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Some fresh Oscar picks

In a year of excellent movies, we give our early predictions for four of the major Academy Awards and our personal favorites of the nominees.

Best Picture

L: The nine nominee category has three major competitors: “American Hustle,” “Gravity” and “12 Years a Slave.” “Gravity” was a visually and emotionally stunning film, but “12 Years a Slave” deserves to take home gold for its unflinching look at the mundane evils of slavery. It dares the audience to look away or to keep on looking, and to consider the implications of either choice. The Academy should recognize that monumental achievement.

Will Win: “12 Years a Slave”

Should Win: “12 Years a Slave” 

T: In any other year, most of the nominations would deserve Best Picture. However, the title must, and will, go to Steve McQueen’s “12 Years a Slave,” an unflinchingly realistic piece that is both cinematically brilliant and politically relevant. McQueen’s masterpiece confronts us with slavery’s horrors, chronicling a part of our past where cruelty is an indoctrinated fact of life. From the acting to the cinematography, “12 Years a Slave” goes beyond its contemporaries by implicating its audiences in issues that are normally parceled off into the past.

Will win: “12 Years a Slave”

Should win: “12 Years a Slave”

Best Director

L: Again we should see a direct matchup between “Gravity” and “12 Years a Slave.” Look for the Academy to split the love between the two movies here, granting “Gravity” director Alfonso Cuarón the Best Director prize—hard to begrudge considering the cohesive, immersive vision of his film.

Will Win: Alfonso Cuarón, “Gravity”

Should Win: Steve McQueen, “12 Years a Slave” 

T: Admittedly, Cuarón’s competition is composed of some brilliant artists, including predicted-Best-Picture-winner Steve McQueen. Yet “Gravity” is a director’s movie, a breathtaking film made gripping by visual effects, but made possible by the vision of an artist. Cuarón may not win Best Picture, but his astronomical achievement will certainly be recognized.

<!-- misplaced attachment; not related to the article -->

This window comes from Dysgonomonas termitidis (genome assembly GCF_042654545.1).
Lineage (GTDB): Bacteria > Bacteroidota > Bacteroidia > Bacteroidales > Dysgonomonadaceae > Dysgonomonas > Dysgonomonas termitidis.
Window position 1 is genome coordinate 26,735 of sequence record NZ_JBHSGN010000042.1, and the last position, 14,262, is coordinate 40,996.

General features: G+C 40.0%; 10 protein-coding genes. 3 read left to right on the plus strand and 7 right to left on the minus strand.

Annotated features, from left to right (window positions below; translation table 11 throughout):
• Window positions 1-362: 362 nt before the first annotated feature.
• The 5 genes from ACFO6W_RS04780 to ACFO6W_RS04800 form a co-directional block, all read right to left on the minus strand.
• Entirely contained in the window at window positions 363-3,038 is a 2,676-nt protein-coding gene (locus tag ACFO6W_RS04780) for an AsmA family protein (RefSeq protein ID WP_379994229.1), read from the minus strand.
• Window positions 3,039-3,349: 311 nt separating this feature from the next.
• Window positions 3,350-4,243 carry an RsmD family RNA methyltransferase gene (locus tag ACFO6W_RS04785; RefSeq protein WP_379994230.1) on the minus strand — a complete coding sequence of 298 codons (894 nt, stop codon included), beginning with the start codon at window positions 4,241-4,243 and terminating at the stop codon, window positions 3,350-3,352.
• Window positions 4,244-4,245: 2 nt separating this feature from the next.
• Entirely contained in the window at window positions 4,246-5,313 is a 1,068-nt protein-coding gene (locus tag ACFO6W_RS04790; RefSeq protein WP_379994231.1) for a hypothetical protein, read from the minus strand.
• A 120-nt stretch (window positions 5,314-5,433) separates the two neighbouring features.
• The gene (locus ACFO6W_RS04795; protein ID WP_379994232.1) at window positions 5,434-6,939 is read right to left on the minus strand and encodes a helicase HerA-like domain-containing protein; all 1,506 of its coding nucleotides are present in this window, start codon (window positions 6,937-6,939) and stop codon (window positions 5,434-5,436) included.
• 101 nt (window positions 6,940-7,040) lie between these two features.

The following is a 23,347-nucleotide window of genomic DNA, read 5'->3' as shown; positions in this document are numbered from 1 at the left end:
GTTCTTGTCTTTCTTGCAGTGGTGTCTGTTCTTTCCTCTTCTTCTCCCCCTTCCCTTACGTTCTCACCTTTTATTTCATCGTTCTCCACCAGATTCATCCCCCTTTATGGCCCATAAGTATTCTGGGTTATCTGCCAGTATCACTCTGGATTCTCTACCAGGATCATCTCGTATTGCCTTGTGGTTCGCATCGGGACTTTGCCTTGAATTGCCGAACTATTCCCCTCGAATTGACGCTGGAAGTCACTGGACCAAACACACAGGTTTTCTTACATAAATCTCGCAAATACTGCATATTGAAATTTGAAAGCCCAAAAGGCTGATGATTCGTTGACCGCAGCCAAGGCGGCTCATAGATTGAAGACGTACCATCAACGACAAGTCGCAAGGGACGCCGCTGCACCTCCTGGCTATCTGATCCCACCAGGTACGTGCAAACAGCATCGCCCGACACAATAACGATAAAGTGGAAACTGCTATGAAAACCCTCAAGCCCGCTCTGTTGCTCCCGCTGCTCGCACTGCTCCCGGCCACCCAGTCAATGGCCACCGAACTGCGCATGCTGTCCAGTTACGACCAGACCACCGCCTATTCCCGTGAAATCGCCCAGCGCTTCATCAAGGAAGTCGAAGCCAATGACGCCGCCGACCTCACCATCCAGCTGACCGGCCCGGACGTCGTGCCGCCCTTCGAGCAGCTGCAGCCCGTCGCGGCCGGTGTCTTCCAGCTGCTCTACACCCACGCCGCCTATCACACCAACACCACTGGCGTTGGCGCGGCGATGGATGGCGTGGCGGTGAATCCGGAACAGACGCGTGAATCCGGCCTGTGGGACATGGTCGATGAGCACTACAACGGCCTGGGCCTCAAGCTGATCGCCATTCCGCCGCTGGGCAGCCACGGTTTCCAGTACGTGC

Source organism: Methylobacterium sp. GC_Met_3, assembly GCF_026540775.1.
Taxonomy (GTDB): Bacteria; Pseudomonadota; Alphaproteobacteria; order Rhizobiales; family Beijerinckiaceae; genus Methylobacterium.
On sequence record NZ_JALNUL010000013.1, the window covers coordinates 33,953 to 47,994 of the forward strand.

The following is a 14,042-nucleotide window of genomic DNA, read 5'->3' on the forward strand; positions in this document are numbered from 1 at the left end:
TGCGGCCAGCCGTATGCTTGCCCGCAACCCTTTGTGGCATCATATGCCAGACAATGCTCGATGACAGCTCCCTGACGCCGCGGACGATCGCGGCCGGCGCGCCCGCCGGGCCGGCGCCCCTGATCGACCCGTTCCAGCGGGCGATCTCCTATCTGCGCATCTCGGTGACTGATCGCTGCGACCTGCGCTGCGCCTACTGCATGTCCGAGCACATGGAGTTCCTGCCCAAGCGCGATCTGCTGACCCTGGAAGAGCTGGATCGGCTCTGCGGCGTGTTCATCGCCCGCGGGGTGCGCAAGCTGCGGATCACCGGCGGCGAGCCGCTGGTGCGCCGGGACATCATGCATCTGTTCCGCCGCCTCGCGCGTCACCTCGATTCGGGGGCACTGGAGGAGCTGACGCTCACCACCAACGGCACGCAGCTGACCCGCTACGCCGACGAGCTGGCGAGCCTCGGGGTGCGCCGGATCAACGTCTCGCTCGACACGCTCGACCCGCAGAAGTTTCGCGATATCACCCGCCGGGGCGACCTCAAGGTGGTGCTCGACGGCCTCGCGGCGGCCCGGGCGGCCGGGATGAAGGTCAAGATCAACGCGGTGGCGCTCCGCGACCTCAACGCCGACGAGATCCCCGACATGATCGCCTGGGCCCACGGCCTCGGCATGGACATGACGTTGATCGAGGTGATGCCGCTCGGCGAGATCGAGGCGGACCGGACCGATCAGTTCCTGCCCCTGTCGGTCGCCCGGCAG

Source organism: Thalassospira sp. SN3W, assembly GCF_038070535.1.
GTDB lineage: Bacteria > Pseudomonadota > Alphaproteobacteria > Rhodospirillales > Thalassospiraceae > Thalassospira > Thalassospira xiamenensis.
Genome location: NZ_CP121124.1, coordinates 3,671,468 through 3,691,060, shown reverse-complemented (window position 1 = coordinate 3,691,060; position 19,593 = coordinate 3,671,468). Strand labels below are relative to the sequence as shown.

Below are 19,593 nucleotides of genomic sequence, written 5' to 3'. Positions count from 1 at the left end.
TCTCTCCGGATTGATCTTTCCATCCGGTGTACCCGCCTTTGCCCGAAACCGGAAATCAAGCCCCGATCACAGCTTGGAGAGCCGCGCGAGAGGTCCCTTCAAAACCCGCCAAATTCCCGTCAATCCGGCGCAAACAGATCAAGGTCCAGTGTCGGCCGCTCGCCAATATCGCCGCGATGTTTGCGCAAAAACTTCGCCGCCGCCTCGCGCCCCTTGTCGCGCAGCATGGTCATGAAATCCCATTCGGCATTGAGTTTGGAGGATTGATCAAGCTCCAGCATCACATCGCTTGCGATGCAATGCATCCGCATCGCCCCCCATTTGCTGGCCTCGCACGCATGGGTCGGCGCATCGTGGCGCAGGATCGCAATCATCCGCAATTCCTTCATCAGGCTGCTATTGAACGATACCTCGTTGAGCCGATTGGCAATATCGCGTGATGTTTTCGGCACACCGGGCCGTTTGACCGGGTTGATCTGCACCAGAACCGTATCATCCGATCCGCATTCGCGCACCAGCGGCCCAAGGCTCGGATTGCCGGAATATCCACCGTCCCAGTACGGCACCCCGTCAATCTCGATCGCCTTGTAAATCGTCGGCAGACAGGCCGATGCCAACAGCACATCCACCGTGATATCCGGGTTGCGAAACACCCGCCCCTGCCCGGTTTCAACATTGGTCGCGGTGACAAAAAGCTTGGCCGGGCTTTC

Will win: Alfonso Cuarón, “Gravity”

Should win: Alfonso Cuarón, “Gravity” 

Best Actress

L: Pundits have Cate Blanchett’s turn in “Blue Jasmine” labeled a guaranteed win. I was most moved by the exquisite work of both Amy Adams in “American Hustle” and Sandra Bullock in “Gravity.” Adams is consistently excellent, but Bullock does the most phenomenal work of her career, peeling back the layers of her prickly Dr. Stone while careening through space.

Will Win: Cate Blanchett, “Blue Jasmine” 

Should Win: Sandra Bullock, “Gravity”

T: Cate Blanchett’s performance in Woody Allen’s “Blue Jasmine” dwarfs her talented competition. Hiding her vulnerability behind a porcelain poise, Blanchett’s portrayal of the fallen upper-class woman is fractured with rambling reminiscences, driving the film forward with her desperate attempts at finding balance. Unless there is an enormous upset, Blanchett’s critical acclaim solidifies her success at this year’s Oscars.

Will Win: Cate Blanchett, “Blue Jasmine”

Should Win: Cate Blanchett, “Blue Jasmine” 

Best Actor

L: The biggest sin of omission in this brutal category was the exclusion of Joaquin Phoenix, who gave the performance of the year in “Her.” From the five nominees, Chiwetel Ejiofor should win for his nuanced work in “12 Years a Slave,” showing anger, resignation and determination in his bottomless eyes. Hollywood loves a good comeback story though, so expect the Academy to reward Matthew McConaughey for his strong work in “Dallas Buyers Club,” as much an award for the performance as an acknowledgement of his recently established dramatic actor status.

Will Win: Matthew McConaughey, “Dallas Buyers Club”

Should Win: Chiwetel Ejiofor, “12 Years a Slave”

T:  Matthew McConaughey’s physical and performative transformation in “Dallas Buyers Club” is a departure from his early roles and ought to be rewarded. However, when it comes to a showcase of pure acting, Bruce Dern deserves the Oscar. Where DiCaprio’s slimy charisma and Ejiofor’s raw bravery compliment their respective films, Dern’s performance stands out as glacial, showing only 10 percent of a spirit whose mythic possibilities have been muted by a lifetime of disappointment and apathy. Place that on top of a lifetime of largely unrecognized work and you have a nominee well deserving of Best Actor.

Will Win: Matthew McConaughey, “Dallas Buyers Club”

Should Win: Bruce Dern, “Nebraska”

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    RobJan 24, 2014 at 1:38 pm

    Great post! The race for Best Picture is an interesting one, and while I would love 12 Years a Slave to win I feel like American Hustle will still pull it off. It has major support in The Academy, especially from the SAG that makes up the largest bulk of voters. And it’s just more entertaining than the challenging 12 Years a Slave. Again, I would love it if Gravity or 12 Years a Slave won over American Hustle, but I’m preparing myself for disappointment.

    As for the acting picks, looks like you guys got it. Blanchett should be a lock and McConaughey is definitely the front-runner at the moment. You going to do more predictions? I’d love to hear your thoughts on the Supporting Acting categories and the writing categories.